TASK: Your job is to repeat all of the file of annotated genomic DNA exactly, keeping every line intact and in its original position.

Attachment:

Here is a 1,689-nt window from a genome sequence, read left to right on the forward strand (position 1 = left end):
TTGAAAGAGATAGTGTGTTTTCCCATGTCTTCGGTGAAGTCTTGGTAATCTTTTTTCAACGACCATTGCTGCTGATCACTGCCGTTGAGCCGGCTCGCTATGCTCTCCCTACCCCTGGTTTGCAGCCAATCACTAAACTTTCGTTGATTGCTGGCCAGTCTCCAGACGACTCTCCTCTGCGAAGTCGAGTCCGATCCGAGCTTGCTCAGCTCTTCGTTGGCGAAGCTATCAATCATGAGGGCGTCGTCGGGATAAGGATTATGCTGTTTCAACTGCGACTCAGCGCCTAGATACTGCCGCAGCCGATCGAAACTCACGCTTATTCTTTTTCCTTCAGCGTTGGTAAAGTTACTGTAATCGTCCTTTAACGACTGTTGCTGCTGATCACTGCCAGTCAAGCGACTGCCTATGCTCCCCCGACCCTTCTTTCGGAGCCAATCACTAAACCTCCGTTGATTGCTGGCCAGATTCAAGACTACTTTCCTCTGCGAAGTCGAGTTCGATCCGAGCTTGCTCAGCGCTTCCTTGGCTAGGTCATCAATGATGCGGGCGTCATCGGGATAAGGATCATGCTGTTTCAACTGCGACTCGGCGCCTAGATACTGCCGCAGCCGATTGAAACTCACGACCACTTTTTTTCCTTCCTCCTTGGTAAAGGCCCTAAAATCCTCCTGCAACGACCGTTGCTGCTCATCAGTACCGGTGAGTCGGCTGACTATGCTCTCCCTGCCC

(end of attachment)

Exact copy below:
Here is a 1,689-nt window from a genome sequence, read left to right on the forward strand (position 1 = left end):
TTGAAAGAGATAGTGTGTTTTCCCATGTCTTCGGTGAAGTCTTGGTAATCTTTTTTCAACGACCATTGCTGCTGATCACTGCCGTTGAGCCGGCTCGCTATGCTCTCCCTACCCCTGGTTTGCAGCCAATCACTAAACTTTCGTTGATTGCTGGCCAGTCTCCAGACGACTCTCCTCTGCGAAGTCGAGTCCGATCCGAGCTTGCTCAGCTCTTCGTTGGCGAAGCTATCAATCATGAGGGCGTCGTCGGGATAAGGATTATGCTGTTTCAACTGCGACTCAGCGCCTAGATACTGCCGCAGCCGATCGAAACTCACGCTTATTCTTTTTCCTTCAGCGTTGGTAAAGTTACTGTAATCGTCCTTTAACGACTGTTGCTGCTGATCACTGCCAGTCAAGCGACTGCCTATGCTCCCCCGACCCTTCTTTCGGAGCCAATCACTAAACCTCCGTTGATTGCTGGCCAGATTCAAGACTACTTTCCTCTGCGAAGTCGAGTTCGATCCGAGCTTGCTCAGCGCTTCCTTGGCTAGGTCATCAATGATGCGGGCGTCATCGGGATAAGGATCATGCTGTTTCAACTGCGACTCGGCGCCTAGATACTGCCGCAGCCGATTGAAACTCACGACCACTTTTTTTCCTTCCTCCTTGGTAAAGGCCCTAAAATCCTCCTGCAACGACCGTTGCTGCTCATCAGTACCGGTGAGTCGGCTGACTATGCTCTCCCTGCCC